17. Recently, the Baseball Hall of Fame announced the ten finalists who are on the Veteran’s Committee’s Golden Era Ballot. Three former Twins players are on the ballot, Luis Tiant, Jim Kaat and Tony Oliva. Today, I’m going to post several of the reasons that Oliva should be considered a Hall of Famer. At the end, I’ll let you know how you can help Oliva’s case.On December 8, the 16-person Veteran's Committii will vote on which of the ten players from the Golden Era should be elected. Like the Baseball Writer’s vote, to gain enshrinement in Cooperstown, a player will need 75% of the vote (or, 12 votes). Tony Oliva is a Twins legend. He is a member of the Minnesota Twins Hall of Fame and is one of the five best players in team history. However, he was not voted into the Hall of Fame after 15 years on the Baseball Writers’ ballot. In fact, he never accumulated more than 47.3% of the vote. However, thanks to the Hall of Fame’s addition of this Golden Era vote, Oliva has another chance. As Twins fans, we can certainly support one of ours being awarded the greatest honor a baseball player can receive. The Case For Oliva Players are to be considered or judged based on several criteria including record, ability, integrity, character, sportsmanship and contributions to the team. However, it all starts with record as a player since there are a lot of people of high character and integrity in the game. So, let’s start with his playing career. Oliva had cups of coffee with the Twins in 1962 and 1963. In 1964, he was the American League Rookie of the Year and won the league batting title when he hit .323. In 1965, he hit .321, becoming the only player in team history to win back-to-back batting titles. In 1966, he led the league in hits for the third straight year but his .307 batting average was second behind Frank Robinson. In 1971, he hit a career-high .337 for his third and final batting title. He led the league in hits five times, and four times he led the league in doubles. Three times he finished in the top five in MVP voting. Five times he finished in the top ten. All-Star appearances mean different things to different people these days, but the reason it was called The Golden Era is because so many of baseball’s elite players came from that era. To have been selected for eight straight All-Star games, from 1964 through 1971, tells us how great he was in the era. The Twins actually released Oliva in 1961 because he was so bad defensively in the outfield. However, he turned around his defense in right field enough to earn a Gold Glove Award in 1966. He was known to have had one of the strongest arms in baseball. Oliva’s peak was from 1964 through 1971 (ages 25-32). Unfortunately, he was able to play just ten games in 1972 because of his knees. I wanted to see where Oliva ranked during that eight year stretch compared to his contemporaries. His triple slash line for that time frame was .313/.360/.507 (.867). That is an adjusted-OPS+ of 140. In other words, he was 40% better than the average player for that stretch.His .313 batting average was tied with Pete Rose for fourth in MLB, behind Roberto Clemente (.334), Rico Carty (.322), and Matty Alou (.314). It was best in the American League, ahead of teammate and roommate Rod Carew’s .306 average.Because he was such an aggressive hitter, his on-base percentage ranks 31st from that time frame, but it is 13th in the American League.That said, he was third in the American League with 90 intentional walks. Only sluggers Harmon Killebrew and Frank Howard were intentionally walked more often in the AL. That is a sign of the respect opponents had for him.His slugging percentage is tied for 10th in MLB for that time frame. However, in the American League, only Frank Robinson, Harmon Killebrew and Frank Howard rank ahead of him.His OPS was 14th in baseball, sixth in the American League (top five – Frank Robinson, Harmon Killebrew, Carl Yastrzemski, Frank Howard and Mickey Mantle).His 1,455 hits was behind only Rose (1,554), Lou Brock (1,552), Billy Williams (1,516) and Clemente (1,460). In the AL, Brooks Robinson’s 1,313 hits was second to Oliva.His 278 doubles was best in MLB from 1964-1971.His 46 triples ranked 12th in MLB and fourth in the American League.His 177 home runs ranked 15th in all of baseball and eighth in the AL.His 719 RBI was 13th overall behind 11 Hall of Famers (and just ahead of three more). That RBI total ranked fourth in the American League (leader was Harmon Killebrew).He was 10th in MLB with 711 runs scored, which ranked second in the American League.Many think that the knee injuries completely derailed his career. Sure, it slowed him down, but he was still pretty good. After playing in just ten games in 1972, Oliva became the Twins DH in 1973 and played in 374 games over the next three seasons. In those three years, he hit a combined .283/.338/.401 (.740). That may sound somewhat pedestrian, especially in comparison to those first eight full seasons. However, with an adjusted OPS+ of 109, he was still nine percent better than the average player. So, did he fade after the injuries, and after he turned 32? Sure, a little. He was still a very good player. Despite hobbling when he walked. Despite Rod Carew’s stories of Oliva crying himself to sleep at night in pain, or limping to get ice, he still continued to play at a very high level. That said, there will always be the question of What If... with Tony Oliva’s career. His career hitting line, from 1962-1975, is .304/.353/.476 (.830) which equates to an adjusted-OPS+ of 131. He accumulated 329 doubles, 48 triples, 220 home runs and 947 RBI. Post-Playing Career Oliva came to the United States from Cuba for an opportunity to play baseball and earn a living. However, he got married in South Dakota and has made Bloomington his home for 50 years. He has remained active in the organization. In fact, many may forget that he was that Twins first base coach in 1985 and their hitting coach from 1986 through 1991. I think most Twins fans would agree that was a pretty good stretch for the Twins. Since then, he has been a special adviser for the Twins. He has spent time in Ft. Myers as an instructor as well as going around to the minor league affiliates to do much of the same. He is very active in the community, often representing the Twins at events. Currently, he is an Analyst on the Twins Spanish Radio network and a minor league instructor. Seemingly all Twins fans have a good Oliva story. For me, the first one was in 2001 while in Cooperstown for Kirby Puckett and Dave Winfield’s Hall of Fame Induction weekend. Just walking through the streets of Cooperstown, Oliva was chatting with fans and taking pictures. I happened to be in a store when my brother got his picture taken with him. In the last fifteen years, Oliva has had many honors bestowed on him. His #6 was retired by the Twins. He was part of the inaugural Twins Hall of Fame class. He was also named to the Latino Baseball Hall of Fame. In 2011, the bronze statue of Oliva was dedicated outside of Gate 6 at Target Field. In short, he has been an ambassador of the game of baseball in the Upper Midwest for half of a century. His joy permeates a room when he is at the front sharing stories of his playing days, his Twins Caravan trips and more. He exudes integrity and character. What Can I Do? As we mentioned at the start, YOU can help Tony Oliva get votes. You can mail a letter to the Golden Era Veterans Committee about why you think Tony Oliva should be in the Hall of Fame. The best way to influence the voting committee is by sending letters in support of Tony. VoteTonyO is working to send over 13,000 pieces of mail from fans, but more is needed. There are two things you can do to help the effort: 1. Mail pre-stamped VoteTonyO postcards VoteTonyO has designed and printed 8,000 custom postcards that are pre-stamped and pre-addressed. All you have to do is write a short message on the back and mail them in. These postcards are available for fans at no cost. To request postcards, email , providing your mailing address and desired quantity (in increments of 25). 2. Mail your own letter If you have more to say to the Hall of Fame voters about why Tony should be inducted, mail a letter to: Baseball Hall of Fame Attn: Golden Era Committee 25 Main Street Cooperstown, NY 13326 Don’t forget to write “VoteTonyO” on the front and back of the envelope. The vote is on December 8th, so you will need to get your letter or postcard as soon as possible. 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  18. On December 8, the 16-person Veteran's Committii will vote on which of the ten players from the Golden Era should be elected. Like the Baseball Writer’s vote, to gain enshrinement in Cooperstown, a player will need 75% of the vote (or, 12 votes). Tony Oliva is a Twins legend. He is a member of the Minnesota Twins Hall of Fame and is one of the five best players in team history. However, he was not voted into the Hall of Fame after 15 years on the Baseball Writers’ ballot. In fact, he never accumulated more than 47.3% of the vote. However, thanks to the Hall of Fame’s addition of this Golden Era vote, Oliva has another chance. As Twins fans, we can certainly support one of ours being awarded the greatest honor a baseball player can receive. The Case For Oliva Players are to be considered or judged based on several criteria including record, ability, integrity, character, sportsmanship and contributions to the team. However, it all starts with record as a player since there are a lot of people of high character and integrity in the game. So, let’s start with his playing career. Oliva had cups of coffee with the Twins in 1962 and 1963. In 1964, he was the American League Rookie of the Year and won the league batting title when he hit .323. In 1965, he hit .321, becoming the only player in team history to win back-to-back batting titles. In 1966, he led the league in hits for the third straight year but his .307 batting average was second behind Frank Robinson. In 1971, he hit a career-high .337 for his third and final batting title. He led the league in hits five times, and four times he led the league in doubles. Three times he finished in the top five in MVP voting. Five times he finished in the top ten. All-Star appearances mean different things to different people these days, but the reason it was called The Golden Era is because so many of baseball’s elite players came from that era. To have been selected for eight straight All-Star games, from 1964 through 1971, tells us how great he was in the era. The Twins actually released Oliva in 1961 because he was so bad defensively in the outfield. However, he turned around his defense in right field enough to earn a Gold Glove Award in 1966. He was known to have had one of the strongest arms in baseball. Oliva’s peak was from 1964 through 1971 (ages 25-32). Unfortunately, he was able to play just ten games in 1972 because of his knees. I wanted to see where Oliva ranked during that eight year stretch compared to his contemporaries. His triple slash line for that time frame was .313/.360/.507 (.867). That is an adjusted-OPS+ of 140. In other words, he was 40% better than the average player for that stretch. His .313 batting average was tied with Pete Rose for fourth in MLB, behind Roberto Clemente (.334), Rico Carty (.322), and Matty Alou (.314). It was best in the American League, ahead of teammate and roommate Rod Carew’s .306 average. Because he was such an aggressive hitter, his on-base percentage ranks 31st from that time frame, but it is 13th in the American League. That said, he was third in the American League with 90 intentional walks. Only sluggers Harmon Killebrew and Frank Howard were intentionally walked more often in the AL. That is a sign of the respect opponents had for him. His slugging percentage is tied for 10th in MLB for that time frame. However, in the American League, only Frank Robinson, Harmon Killebrew and Frank Howard rank ahead of him. His OPS was 14th in baseball, sixth in the American League (top five – Frank Robinson, Harmon Killebrew, Carl Yastrzemski, Frank Howard and Mickey Mantle). His 1,455 hits was behind only Rose (1,554), Lou Brock (1,552), Billy Williams (1,516) and Clemente (1,460). In the AL, Brooks Robinson’s 1,313 hits was second to Oliva. His 278 doubles was best in MLB from 1964-1971. His 46 triples ranked 12th in MLB and fourth in the American League. His 177 home runs ranked 15th in all of baseball and eighth in the AL. His 719 RBI was 13th overall behind 11 Hall of Famers (and just ahead of three more). That RBI total ranked fourth in the American League (leader was Harmon Killebrew). He was 10th in MLB with 711 runs scored, which ranked second in the American League. Many think that the knee injuries completely derailed his career. Sure, it slowed him down, but he was still pretty good. After playing in just ten games in 1972, Oliva became the Twins DH in 1973 and played in 374 games over the next three seasons. In those three years, he hit a combined .283/.338/.401 (.740). That may sound somewhat pedestrian, especially in comparison to those first eight full seasons. However, with an adjusted OPS+ of 109, he was still nine percent better than the average player. So, did he fade after the injuries, and after he turned 32? Sure, a little. He was still a very good player. Despite hobbling when he walked. Despite Rod Carew’s stories of Oliva crying himself to sleep at night in pain, or limping to get ice, he still continued to play at a very high level. That said, there will always be the question of What If... with Tony Oliva’s career. His career hitting line, from 1962-1975, is .304/.353/.476 (.830) which equates to an adjusted-OPS+ of 131. He accumulated 329 doubles, 48 triples, 220 home runs and 947 RBI. Post-Playing Career Oliva came to the United States from Cuba for an opportunity to play baseball and earn a living. However, he got married in South Dakota and has made Bloomington his home for 50 years. He has remained active in the organization. In fact, many may forget that he was that Twins first base coach in 1985 and their hitting coach from 1986 through 1991. I think most Twins fans would agree that was a pretty good stretch for the Twins. Since then, he has been a special adviser for the Twins. He has spent time in Ft. Myers as an instructor as well as going around to the minor league affiliates to do much of the same. He is very active in the community, often representing the Twins at events. Currently, he is an Analyst on the Twins Spanish Radio network and a minor league instructor. Seemingly all Twins fans have a good Oliva story. For me, the first one was in 2001 while in Cooperstown for Kirby Puckett and Dave Winfield’s Hall of Fame Induction weekend. Just walking through the streets of Cooperstown, Oliva was chatting with fans and taking pictures. I happened to be in a store when my brother got his picture taken with him. In the last fifteen years, Oliva has had many honors bestowed on him. His #6 was retired by the Twins. He was part of the inaugural Twins Hall of Fame class. He was also named to the Latino Baseball Hall of Fame. In 2011, the bronze statue of Oliva was dedicated outside of Gate 6 at Target Field. In short, he has been an ambassador of the game of baseball in the Upper Midwest for half of a century. His joy permeates a room when he is at the front sharing stories of his playing days, his Twins Caravan trips and more. He exudes integrity and character. What Can I Do? As we mentioned at the start, YOU can help Tony Oliva get votes. You can mail a letter to the Golden Era Veterans Committee about why you think Tony Oliva should be in the Hall of Fame. The best way to influence the voting committee is by sending letters in support of Tony. VoteTonyO is working to send over 13,000 pieces of mail from fans, but more is needed. There are two things you can do to help the effort: 1. Mail pre-stamped VoteTonyO postcards VoteTonyO has designed and printed 8,000 custom postcards that are pre-stamped and pre-addressed. All you have to do is write a short message on the back and mail them in. These postcards are available for fans at no cost. To request postcards, email , providing your mailing address and desired quantity (in increments of 25). 2. Mail your own letter If you have more to say to the Hall of Fame voters about why Tony should be inducted, mail a letter to: Baseball Hall of Fame Attn: Golden Era Committee 25 Main Street Cooperstown, NY 13326 Don’t forget to write “VoteTonyO” on the front and back of the envelope. The vote is on December 8th, so you will need to get your letter or postcard as soon as possible.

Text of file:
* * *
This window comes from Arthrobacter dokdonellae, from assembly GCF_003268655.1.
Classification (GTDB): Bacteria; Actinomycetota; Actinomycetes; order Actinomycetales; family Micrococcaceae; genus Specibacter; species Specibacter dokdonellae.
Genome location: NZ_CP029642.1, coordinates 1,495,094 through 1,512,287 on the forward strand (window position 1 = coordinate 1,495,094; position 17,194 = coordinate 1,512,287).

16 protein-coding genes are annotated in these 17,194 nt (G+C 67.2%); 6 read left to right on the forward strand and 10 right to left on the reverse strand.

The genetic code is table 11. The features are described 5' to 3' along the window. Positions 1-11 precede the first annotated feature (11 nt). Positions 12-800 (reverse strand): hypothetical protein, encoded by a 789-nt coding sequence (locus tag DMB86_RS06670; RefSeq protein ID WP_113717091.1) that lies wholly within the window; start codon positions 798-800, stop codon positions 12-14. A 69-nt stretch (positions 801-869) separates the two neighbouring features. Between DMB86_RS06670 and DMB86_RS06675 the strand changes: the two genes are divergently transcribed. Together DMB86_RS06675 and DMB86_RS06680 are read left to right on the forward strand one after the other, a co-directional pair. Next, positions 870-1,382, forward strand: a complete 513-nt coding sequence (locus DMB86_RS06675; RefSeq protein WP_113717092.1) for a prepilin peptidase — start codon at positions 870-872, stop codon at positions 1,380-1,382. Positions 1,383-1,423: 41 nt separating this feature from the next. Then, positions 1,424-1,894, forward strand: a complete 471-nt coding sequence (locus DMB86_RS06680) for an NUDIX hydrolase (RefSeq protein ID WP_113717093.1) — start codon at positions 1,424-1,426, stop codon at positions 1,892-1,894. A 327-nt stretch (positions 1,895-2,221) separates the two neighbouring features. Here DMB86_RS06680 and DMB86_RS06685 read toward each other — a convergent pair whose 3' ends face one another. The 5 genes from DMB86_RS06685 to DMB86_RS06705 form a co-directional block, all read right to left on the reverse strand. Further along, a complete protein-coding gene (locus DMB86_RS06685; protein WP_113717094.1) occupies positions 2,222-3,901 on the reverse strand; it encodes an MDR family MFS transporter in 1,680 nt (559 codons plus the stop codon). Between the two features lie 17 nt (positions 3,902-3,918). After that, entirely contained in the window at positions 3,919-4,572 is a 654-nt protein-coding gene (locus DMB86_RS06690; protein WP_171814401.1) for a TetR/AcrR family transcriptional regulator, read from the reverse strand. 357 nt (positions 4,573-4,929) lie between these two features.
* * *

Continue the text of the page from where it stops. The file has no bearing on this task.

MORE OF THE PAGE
19. For the last three years, the Murphy family has tried to answer a single question: how can we help get Tony Oliva in the Hall of Fame? http://votetonyo.com/wp-content/uploads/2012/01/VoteTonyO_Tony_Oliva_Official_Fan_Club-300x200.jpg The Vote Tony O Team No one asked them to answer that question. Not the Twins. Not Tony himself. They weren't deputized or drafted. They chose to do it themselves, coming together in a kitchen to found Vote Tony O to find out, "how can we help get Tony Oliva in the Hall of Fame?" That's not an easy question to answer, and as someone who writes more than he takes action, I'm a little worried that I can't do much. After all, baseball writing focuses on providing clear and concise answers to clear and concise questions. Which player won the game? Which team lost the trade? Who's washed up? Who's the future? There's a quick answer to each of those questions and a swath of data to support any answer you give: box scores and power splits, defensive metrics and pitch mapping. But when it comes to addressing Hall of Fame worthiness, things get trickier. For instance one advanced measure, which analyzes an array of statistics and contexts, puts Tony ahead of no-doubt-legends like Joe DiMaggio and Frank Robinson, but behind such faded who-the-hecks as Gavvy Cravath and Harry Stovey. "The numbers are easy", says Mike Murphy, one of Vote Tony O's spokespeople. "[They've] all been a record since 1976, but it's a little bit harder for us to quantify what Tony means to the community." Fuzzy though the quantification is, it's certain that Tony Oliva means a lot to his communities. He is and has been a role model for Cuban players coming to America. He served as a cornerstone of the Twins for the past 50 years as a player, a coach on both World Series winning clubs, and an announcer for our increasingly diverse fan base. Above all, he stands out as an indefatigable ambassador for the game, the team and life itself. Over the years Murphy and his family have seen this more than most people. "Tony loves being Tony. Tony loves being the guy that people want to come up and meet and touch and get an autograph. He loves everybody that comes up to him; he bends over backwards for these people, and it's because he truly enjoys it. " http://stmedia.startribune.com/images/630*359/twin1104oliva.jpg Again, anyone who has seen Oliva around the Twins in recent years knows it. Though the team has hardly been a bastion of good vibes, Oliva is often the greatest source of entertainment. He smiles. He beams. He radiates a love of the game that would insulate an ice fishing cabin in International Falls, and embodies a passion that those who fixate on questions about winning and losing too often forget. But the Murphy's won't forget that passion, because they can't forget one of the rare times Oliva was dispirited rather than optimistic: winter 2011, the last time Tony was up for election. Mike Murphy remembers the push to the ballot. Remembers they day of the announcement. Remembers how "exactly the way you think it would be in your head, [that] was the way it was. You know the clock ticking and nobody talking, then depression sets in. "And the weird thing was Tony wasn't depressed he didn't get into the Hall of Fame. He's at peace with it; he's fine. That part's not a big deal. I'm sure he wants it, but the fact that he isn't in there? He's okay with it. "The part that disappointed him and bothered him was that he felt that he let his fans down...This is 35-ish years after the last baseball game he played. He was disappointed not because he didn't make it, but because he let his fans down." So while others might shake their heads and moved on with their lives, the people behind Vote Tony O have taken up a three year campaign to push for Oliva's induction. They tweet. They promote. And they inundate the Hall of Fame with over 14,000 post cards highlighting Tony's achievements, ability, integrity, sportsmanship, character and contributions to the game. According to Murphy, that has been the real drive of the group, focusing on "the character of the guy, the integrity of the guy, and re-shining some light. Hopefully we can pick up those last four votes and put him over." Four more votes, that's all Oliva needs. Twelve out of sixteen members of the veteran's committee. Former colleagues, executives and writers who know the game and its history, who should understand the effect that Oliva has had. And even though the votes belong to those men, and the honor of selection belongs to the players, the Murphy's know that the institution isn't just the property of the gatekeepers or the honorees. "It's a museum. It's a New York State museum. It's a public thing, and frankly as a baseball fan: it's my museum." And even if you dispute Oliva's credentials (or refuse to consider him until after Gavvy Cravath gets his due), the leaders of Vote Tony O believe it's important to speak your mind. "It's our museum," repeats Murphy. "If [fans] feel strongly about anybody on that list be it Gil Hodges or Jim Kaat, I think it's their responsibility to let [the Hall of Fame] know. Nobody is really right and nobody is really wrong. But what we know as a fact is that an awful, awful lot of people think that Tony Oliva should be in the Hall of Fame, and that's what we [want] to share with those 16 guys." So, how can we help get Tony Oliva in the Hall of Fame? Simple: do whatever we can. The Vote Tony O website has a wealth of post cards that you can print and mail to the Hall of Fame (also linked to here for your clickable perusal). The baskets of cards are dumped out in front of the committee members and makes for a rather effective image (as noted by former committee member Tommy Lasorda). So here's what you do 1. Click on the links to find the post card you like. 2. Print one (or preferably more) off. 3. Add a personal memory. 4. Address it to: Baseball Hall of Fame Attn- Golden Era Committee 25 Main Street Cooperstown NY 13326 5. Attach a stamp to the card. 6. Drop it in the mail. Whether you stood beside him at the Cuban sandwich station at Target Field, or held out a ball for an autograph at the Metrodome, or cheered with the Knothole Gang in the Old Met's bleachers on a Saturday afternoon, I think you'll agree that Tony Oliva is an integral part of what Minnesota baseball is. http://media.townhall.com/Townhall/reu/d/2011%5C98%5C2011-04-08T182219Z_01_MIN04_RTRIDSP_0_BASEBALL.jpg Thank You, Tony Whether you appreciated his friendly demeanor, or his clutch performances, or his bad-ball hitting, or his mentorship, or his courage in simply being a man of color in minor league towns that kept him separate and unequal, I think you'll agree it's time to stand up and say "thank you" to Tony Oliva. Whether you want to recognize a player who never got his due, or acknowledge the role he played in cementing baseball as an international game, or just want him to savor the game's greatest honor before (like Ron Santo and Buck O'Neill) it's too late, I think you'll agree it's important to call on the Veterans Committee to "Vote Tony O". Do your part: click, print, sign, lick a stamp, and make yours the 14,001st plea for the Veteran's Committee to Vote Tony O. Well...14,002nd. I already sent mine.
  20. I never booed Derek Jeter. I had never thought of him as the best player in baseball either. He's been in the majors for a long time and had a lot of success, no matter how it is measured. Upon reaching 3000 hits, it has become certain that he will be elected to the Hall of Fame. The question, to me, is whether he will get the highest percentage of votes or perhaps if he will be elected unanimously. Does Jeter deserve to be in the Hall of Fame? I don't think anyone seriously disputes that. He has over 3400 hits, five rings, five Silver Sluggers, and five Gold Gloves. His durability has resulted in counting numbers that are top of the class. He has been a model citizen under the microscope of the New York media. There is no hint of PEDs or illicit drugs. No one has mustered a harsh word against the man. Defensive metrics show a less-than-great defender. Jeter never won the MVP, but he has been in the Top Ten in that balloting eight times. To top off all the other honors, Jeter has been at his best in post-season. He's won several post-season honors and seems to have made a lot of key plays when the spotlight was the brightest. If I had a vote for the Hall of Fame, I'd vote for Jeter. I really can't see a reason not to vote for him, except for spite. He's had a great career and deserves the accolades.